Friday, May 6, 2016

Getting Stuck

Getting stuck is a real pain.
Getting un-stuck can be a worse pain.
But can getting stuck ever be a blessing?
I believe so....

Sometimes, i get stuck in a rut. That rut becomes distasteful enough that i look around and realize i'm stuck, then i do something about it. Climbing out of a rut always teaches me something about myself.

Sometimes, i get stuck on a problem. That problem becomes so overwhelming that i'm unable to move in any direction. So i pray about it and ask for direction. Many times, a new solution comes to mind or enough time passes that it becomes obvious i'm not intended to solve the problem. So i can move on.

Other times, i may be stuck in an internal struggle. When this happens, i turn inward and resort to worry and fretting, which is always so helpful, right? ;)

But if i'm stuck in a battle with myself or my emotions, it's often harder to see the way out. I'm learning to focus on the little things i can do right now. And i'm learning to give myself grace. One unfortunate side effect to growing up without the emotional support or loving connection of a parent is that i became 'accomplishment' driven. I tried to earn favor, love, and attention. I still get stuck in that pattern sometimes, but the worst of it is always when i'm fighting myself.

So, i'm learning to treat myself with kindness, forgiveness, and grace - much as i would treat my children. And it helps get me un-stuck most every time.

Getting stuck is a pain, no doubt.
But getting un-stuck is where the real lesson can be found.
So the next time you find yourself stuck, pause and look up, look around, look inside, and find the lesson God is trying to teach you. When you move through it, that's when getting stuck becomes a blessing.

Friday, April 29, 2016

The False Socialization of Social Media

In the homeschooling world, we get asked a particular question A LOT:
"But what about socialization?"

And we answer it as kindly and compassionately as possible, because it isn't that person's fault that we've been asked that particular question 1.3 million times before she asked it. ;)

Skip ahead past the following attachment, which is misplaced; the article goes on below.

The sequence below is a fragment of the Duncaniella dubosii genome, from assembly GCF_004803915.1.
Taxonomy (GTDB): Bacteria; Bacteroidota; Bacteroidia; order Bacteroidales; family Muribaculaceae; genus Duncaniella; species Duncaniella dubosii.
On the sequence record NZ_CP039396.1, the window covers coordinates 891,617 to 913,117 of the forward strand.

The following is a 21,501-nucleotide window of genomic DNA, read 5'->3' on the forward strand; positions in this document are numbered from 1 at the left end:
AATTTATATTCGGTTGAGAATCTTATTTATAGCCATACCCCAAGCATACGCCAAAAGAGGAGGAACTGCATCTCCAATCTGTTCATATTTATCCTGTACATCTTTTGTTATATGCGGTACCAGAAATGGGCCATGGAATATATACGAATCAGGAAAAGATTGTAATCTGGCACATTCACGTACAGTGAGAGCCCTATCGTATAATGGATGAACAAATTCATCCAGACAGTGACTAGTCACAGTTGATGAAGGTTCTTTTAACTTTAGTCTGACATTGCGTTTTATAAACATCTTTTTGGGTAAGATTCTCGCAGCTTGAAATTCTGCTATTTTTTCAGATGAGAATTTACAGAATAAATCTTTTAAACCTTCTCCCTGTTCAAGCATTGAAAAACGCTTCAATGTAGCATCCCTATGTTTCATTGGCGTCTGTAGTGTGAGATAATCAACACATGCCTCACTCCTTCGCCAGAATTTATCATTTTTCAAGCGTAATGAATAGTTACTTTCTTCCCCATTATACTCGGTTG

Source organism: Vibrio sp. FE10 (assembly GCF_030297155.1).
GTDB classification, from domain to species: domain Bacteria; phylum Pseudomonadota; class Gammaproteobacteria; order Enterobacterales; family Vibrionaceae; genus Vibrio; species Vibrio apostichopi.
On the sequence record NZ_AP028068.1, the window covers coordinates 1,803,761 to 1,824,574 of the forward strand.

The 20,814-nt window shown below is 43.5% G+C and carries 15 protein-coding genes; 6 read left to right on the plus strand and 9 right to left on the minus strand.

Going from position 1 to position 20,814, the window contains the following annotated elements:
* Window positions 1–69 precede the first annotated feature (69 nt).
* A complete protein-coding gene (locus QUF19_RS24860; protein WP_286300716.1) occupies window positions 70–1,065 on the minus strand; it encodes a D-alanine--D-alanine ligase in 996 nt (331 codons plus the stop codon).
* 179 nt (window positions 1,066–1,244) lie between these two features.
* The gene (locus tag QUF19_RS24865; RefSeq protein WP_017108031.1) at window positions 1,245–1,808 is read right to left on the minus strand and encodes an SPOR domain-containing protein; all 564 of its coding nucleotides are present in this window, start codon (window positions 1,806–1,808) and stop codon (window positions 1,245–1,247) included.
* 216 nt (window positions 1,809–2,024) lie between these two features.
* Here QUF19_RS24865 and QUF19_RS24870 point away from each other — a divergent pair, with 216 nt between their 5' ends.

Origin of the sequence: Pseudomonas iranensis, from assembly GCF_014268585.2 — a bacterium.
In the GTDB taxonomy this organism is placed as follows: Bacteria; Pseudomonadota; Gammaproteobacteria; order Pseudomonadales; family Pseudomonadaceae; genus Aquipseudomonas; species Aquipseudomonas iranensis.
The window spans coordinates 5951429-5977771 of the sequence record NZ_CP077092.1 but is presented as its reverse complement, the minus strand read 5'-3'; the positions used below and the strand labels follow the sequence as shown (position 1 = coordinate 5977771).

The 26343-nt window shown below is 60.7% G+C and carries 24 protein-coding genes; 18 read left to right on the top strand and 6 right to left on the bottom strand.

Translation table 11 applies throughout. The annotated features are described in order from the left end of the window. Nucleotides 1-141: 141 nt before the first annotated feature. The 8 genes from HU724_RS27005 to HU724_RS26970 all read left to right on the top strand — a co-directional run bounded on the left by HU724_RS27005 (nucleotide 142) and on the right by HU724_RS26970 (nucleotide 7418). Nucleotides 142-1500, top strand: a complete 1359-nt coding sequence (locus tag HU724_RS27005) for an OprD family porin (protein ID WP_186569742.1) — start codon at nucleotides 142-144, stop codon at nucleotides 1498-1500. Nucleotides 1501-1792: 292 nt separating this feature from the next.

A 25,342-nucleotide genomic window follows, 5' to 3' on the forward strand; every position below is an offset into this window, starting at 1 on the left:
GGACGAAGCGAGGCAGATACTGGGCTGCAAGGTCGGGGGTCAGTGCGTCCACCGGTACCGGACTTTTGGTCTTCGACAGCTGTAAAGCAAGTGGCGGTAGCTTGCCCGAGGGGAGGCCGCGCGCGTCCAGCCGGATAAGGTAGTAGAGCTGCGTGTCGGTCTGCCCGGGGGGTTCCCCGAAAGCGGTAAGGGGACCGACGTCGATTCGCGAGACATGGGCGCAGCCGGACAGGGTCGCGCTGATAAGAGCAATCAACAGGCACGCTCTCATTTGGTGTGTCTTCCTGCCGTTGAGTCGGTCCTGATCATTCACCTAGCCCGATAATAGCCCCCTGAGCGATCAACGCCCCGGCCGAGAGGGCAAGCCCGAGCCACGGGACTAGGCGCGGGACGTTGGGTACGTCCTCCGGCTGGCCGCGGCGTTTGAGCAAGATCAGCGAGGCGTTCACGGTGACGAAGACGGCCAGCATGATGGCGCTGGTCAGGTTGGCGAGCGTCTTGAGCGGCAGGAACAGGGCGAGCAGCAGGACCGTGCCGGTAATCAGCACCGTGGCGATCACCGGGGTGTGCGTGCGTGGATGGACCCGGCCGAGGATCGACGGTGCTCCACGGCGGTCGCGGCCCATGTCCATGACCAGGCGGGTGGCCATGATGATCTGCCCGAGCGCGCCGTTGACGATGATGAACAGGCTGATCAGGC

However, since i am frequently dealing with that question, i find that my mind pays attention more to socialization issues than perhaps the average adult. And it is in this attentiveness over the past few weeks that i have noticed something quite upsetting:

Social media is actually harming the way we socialize.

Hear me out.

The idea of social media is to connect with others, whether it be friends or family who live some distance away, or within communities of like-minded or similar beliefs as us. And when you hone your followers or friends, you can achieve a pretty good balance of that.

The problems that i am seeing come in the form of inflammatory posts made to divide us into boxes. Oh, you know, the ones that start with "Republicans believe..." or "Democrats think..." or the ones that go something like this: "For all YOU who believe..." Because, you know, all people in those groups are exactly alike and all that.... :-P

The issue, too, is that there seems to be no filter anymore to anyone's internal dialog. I get the honor of being privy to your inner-most generalizations about a particular group of people. And the sad thing is, sometimes i am in that group of people. Things that you would likely never say to my face if we were sharing a meal somewhere are now blasted with the most harsh speech imaginable over social media. And i'm sure i made these mistakes in the past, too. Hopefully, i have learned to temper my thoughts and not use social media to rail at the world around me.

But i won't lie.... It's changing how i feel about some people. Not because i am judging them based on their views, but because i now wonder how they TRULY feel about me. The next time we sit down at the Christmas dinner table, i'm going to be uncomfortably aware that you think i'm a heartless, bigoted, morally-confused, high-and-mighty idiot. And the next time you call and invite me to coffee, i may decline. Because now i know how you feel about me. Sure, not me specifically, but "people like me." And frankly, that is not that different. That's why i believe social media is actually killing relationships.

I love a great many people who are very different than me. And i respect their uniqueness and their zest for life within the bounds of what they believe. And i truly do cherish differences, because honestly, a world full of people just like me would be a complete and utter disaster! We need variety. God is painting a masterpiece, and we all play a part!

But i am growing world-weary with social media thrusting in my face the black-and-white nature of some people i thought i knew. The hateful speech over hot-button issues from people who i thought were open-minded and loving. The finger-pointing and judgment from people i thought were welcoming and sweet-natured. It's all too much for me lately.

Sure, i could cancel my account and never engage in the craziness. But there are so many benefits to me for some social media sites that i have not decided to walk away. Yet.

Does anyone else see social media degrading our social interactions with one another?
Have you put distance in any relationships because of social media posts?
I'd love to hear from you on this issue. :)